President Mary Cullinan has announced that Southern Oregon University will officially be entering retrenchment in order to make up for budget shortfalls the university is facing. The official announcement was made at a public forum Thursday morning in the Hannon Library.
Entering retrenchment will involve the re-opening of faculty contracts to allow for reduction and potential elimination of programs.
“Retrenchment is the only option for SOU,” said Cullinan, according to a press release provided from the university. “It will enable us to sustain and advance our university, offer our students a high quality, affordable education, and serve our regional mission. The new landscape offers less certainty about enrollment and state funding, and a greater certainty that only through affordable tuition can we keep SOU accessible for Oregonians. We need resources to support and enhance in-demand degree programs and help students stay in school and earn a degree.”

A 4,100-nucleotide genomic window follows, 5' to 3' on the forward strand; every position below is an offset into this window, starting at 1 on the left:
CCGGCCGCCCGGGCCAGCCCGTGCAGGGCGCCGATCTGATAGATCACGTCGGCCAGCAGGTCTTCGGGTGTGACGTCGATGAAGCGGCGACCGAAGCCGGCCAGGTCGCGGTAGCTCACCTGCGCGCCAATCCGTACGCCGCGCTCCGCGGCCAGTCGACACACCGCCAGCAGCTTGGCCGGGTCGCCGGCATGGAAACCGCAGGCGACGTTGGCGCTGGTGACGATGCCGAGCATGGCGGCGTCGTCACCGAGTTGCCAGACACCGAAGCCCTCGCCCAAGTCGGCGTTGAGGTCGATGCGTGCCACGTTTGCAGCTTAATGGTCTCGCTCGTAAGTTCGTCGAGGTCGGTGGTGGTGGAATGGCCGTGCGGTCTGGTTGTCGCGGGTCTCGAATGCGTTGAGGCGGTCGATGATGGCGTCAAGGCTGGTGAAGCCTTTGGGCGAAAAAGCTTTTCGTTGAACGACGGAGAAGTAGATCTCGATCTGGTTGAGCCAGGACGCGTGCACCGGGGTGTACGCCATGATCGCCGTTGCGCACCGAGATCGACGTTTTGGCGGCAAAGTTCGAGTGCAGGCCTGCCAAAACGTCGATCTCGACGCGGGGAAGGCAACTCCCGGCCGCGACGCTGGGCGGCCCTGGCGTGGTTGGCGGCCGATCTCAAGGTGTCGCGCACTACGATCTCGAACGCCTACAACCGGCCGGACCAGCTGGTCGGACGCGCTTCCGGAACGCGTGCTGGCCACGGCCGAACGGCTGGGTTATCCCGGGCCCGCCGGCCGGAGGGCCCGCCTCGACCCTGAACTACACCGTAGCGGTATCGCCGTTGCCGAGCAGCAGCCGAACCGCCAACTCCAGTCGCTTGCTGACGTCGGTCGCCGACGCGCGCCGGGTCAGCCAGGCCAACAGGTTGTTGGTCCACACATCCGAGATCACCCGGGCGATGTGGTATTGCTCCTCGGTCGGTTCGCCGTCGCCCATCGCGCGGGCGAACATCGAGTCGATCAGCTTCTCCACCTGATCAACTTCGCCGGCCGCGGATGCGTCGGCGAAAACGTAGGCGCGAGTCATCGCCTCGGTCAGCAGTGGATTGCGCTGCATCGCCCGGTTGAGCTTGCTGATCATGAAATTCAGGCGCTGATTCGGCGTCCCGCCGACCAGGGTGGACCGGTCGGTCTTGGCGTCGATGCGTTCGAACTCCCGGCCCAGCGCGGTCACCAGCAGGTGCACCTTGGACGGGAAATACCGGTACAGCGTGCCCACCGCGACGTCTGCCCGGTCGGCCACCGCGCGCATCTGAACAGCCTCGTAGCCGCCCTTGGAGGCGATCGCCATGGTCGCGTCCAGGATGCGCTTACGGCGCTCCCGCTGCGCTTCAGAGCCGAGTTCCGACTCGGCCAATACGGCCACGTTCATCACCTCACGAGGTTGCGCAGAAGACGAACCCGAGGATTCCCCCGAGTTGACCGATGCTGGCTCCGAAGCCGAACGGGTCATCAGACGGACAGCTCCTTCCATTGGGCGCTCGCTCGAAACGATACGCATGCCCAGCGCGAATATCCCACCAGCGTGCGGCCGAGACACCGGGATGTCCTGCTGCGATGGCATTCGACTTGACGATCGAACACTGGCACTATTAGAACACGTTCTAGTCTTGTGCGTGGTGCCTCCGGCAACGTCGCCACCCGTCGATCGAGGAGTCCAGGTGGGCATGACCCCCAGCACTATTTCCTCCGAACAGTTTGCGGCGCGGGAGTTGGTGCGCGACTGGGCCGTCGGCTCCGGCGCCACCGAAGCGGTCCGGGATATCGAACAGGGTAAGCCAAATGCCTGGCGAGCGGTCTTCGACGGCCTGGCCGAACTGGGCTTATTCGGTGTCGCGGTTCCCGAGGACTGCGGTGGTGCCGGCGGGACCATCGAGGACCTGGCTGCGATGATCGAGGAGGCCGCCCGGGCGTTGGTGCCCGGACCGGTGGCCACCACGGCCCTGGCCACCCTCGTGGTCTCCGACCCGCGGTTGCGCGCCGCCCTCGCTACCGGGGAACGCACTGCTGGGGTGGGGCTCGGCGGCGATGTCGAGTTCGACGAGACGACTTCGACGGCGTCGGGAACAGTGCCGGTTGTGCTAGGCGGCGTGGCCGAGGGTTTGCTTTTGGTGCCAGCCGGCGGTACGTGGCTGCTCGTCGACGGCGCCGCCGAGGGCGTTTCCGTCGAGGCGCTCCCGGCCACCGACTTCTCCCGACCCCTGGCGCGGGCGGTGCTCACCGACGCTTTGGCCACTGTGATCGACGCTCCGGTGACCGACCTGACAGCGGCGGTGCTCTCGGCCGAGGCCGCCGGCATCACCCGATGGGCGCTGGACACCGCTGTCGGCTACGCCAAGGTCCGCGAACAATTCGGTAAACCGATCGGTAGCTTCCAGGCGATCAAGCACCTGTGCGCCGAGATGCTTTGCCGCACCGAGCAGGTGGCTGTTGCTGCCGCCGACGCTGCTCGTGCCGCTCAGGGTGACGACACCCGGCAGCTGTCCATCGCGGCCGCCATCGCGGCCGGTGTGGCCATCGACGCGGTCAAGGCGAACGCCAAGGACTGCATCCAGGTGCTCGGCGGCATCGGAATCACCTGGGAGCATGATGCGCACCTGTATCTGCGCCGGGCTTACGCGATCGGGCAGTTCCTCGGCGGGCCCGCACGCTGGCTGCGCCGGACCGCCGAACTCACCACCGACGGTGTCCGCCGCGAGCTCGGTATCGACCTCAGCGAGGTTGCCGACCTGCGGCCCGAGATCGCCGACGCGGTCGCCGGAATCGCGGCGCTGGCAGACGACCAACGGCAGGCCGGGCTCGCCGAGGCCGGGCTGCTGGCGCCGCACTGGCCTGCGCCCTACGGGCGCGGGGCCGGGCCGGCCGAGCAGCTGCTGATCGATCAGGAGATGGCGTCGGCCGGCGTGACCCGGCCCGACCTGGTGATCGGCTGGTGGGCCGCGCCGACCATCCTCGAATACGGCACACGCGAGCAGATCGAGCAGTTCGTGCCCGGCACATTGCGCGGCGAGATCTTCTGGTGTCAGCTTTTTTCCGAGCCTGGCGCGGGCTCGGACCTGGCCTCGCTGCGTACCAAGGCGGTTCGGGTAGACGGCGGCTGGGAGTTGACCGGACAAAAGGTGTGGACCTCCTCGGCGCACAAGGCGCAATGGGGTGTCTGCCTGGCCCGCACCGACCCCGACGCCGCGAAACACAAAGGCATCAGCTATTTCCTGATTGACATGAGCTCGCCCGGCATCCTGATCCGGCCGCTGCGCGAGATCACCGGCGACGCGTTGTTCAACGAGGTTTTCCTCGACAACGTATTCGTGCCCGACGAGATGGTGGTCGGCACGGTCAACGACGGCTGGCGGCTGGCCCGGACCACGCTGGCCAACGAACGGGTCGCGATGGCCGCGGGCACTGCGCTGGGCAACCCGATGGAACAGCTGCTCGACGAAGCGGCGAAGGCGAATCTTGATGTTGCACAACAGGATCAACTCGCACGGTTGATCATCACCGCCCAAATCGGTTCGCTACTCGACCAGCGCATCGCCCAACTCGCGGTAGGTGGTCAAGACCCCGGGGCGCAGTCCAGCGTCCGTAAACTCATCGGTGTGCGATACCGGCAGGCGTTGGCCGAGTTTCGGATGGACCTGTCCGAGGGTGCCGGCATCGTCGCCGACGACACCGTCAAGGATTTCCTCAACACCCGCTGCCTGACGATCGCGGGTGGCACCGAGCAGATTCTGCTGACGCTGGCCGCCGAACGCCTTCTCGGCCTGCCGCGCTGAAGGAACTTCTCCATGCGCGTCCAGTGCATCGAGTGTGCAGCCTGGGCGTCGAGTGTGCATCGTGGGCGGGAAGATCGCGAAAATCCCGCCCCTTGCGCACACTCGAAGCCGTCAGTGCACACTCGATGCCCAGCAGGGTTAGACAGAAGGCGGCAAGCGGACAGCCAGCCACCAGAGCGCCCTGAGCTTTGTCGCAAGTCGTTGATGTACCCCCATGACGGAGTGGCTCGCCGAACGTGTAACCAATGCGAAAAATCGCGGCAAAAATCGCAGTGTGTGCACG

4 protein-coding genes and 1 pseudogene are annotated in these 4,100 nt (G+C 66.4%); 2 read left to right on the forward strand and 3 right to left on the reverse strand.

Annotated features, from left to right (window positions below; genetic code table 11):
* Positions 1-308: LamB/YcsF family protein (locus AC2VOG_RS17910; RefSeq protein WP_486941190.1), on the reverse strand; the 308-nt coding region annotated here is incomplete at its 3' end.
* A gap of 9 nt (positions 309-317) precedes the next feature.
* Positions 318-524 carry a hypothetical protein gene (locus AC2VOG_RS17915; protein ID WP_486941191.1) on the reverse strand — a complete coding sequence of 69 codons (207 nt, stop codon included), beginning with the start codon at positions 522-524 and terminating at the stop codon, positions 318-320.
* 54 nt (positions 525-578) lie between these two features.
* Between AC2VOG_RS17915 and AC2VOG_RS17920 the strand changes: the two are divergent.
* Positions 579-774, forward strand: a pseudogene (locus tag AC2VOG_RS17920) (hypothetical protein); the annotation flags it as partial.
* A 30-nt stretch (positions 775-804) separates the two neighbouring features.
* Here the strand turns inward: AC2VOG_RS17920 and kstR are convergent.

The university is looking to make up a shortfall of more than $4 million over the next three years, and entering retrenchment will contribute largely to that sum. Cullinan’s formal announcement followed the end of a commentary period that began in November designed to gauge public reaction to her initial suggestion of retrenchment after the “State of the University” address on November 5.
Cullinan’s Thursday announcement signals the next phase of the retrenchment process, which is to create a draft plan of programs that may face cuts or elimination. The goal is to determine where cuts can be made that will help the university’s financial situation while still preserving academic needs and enrollment priorities.
“Losing valued faculty members will be the hardest part of this process,” said Cullinan. “Because of the length and nature of this process, those whose programs face reduction or elimination will know well in advance, so they will have preparation time and help from SOU with their transition.”
To accompany Cullinan’s announcement is another commentary period lasting fifteen university days that will end on January 16. Comments are encouraged and can be submitted via the State of the University website.
“SOU is incredibly important to present and future generations of students,” said Cullinan. “Our university is vital to this region and to the state of Oregon. We need to do what is best for the short and long term. This means cutting low-enrollment, low-demand programs and retargeting resources so that SOU remains affordable and provides the programs student need most.”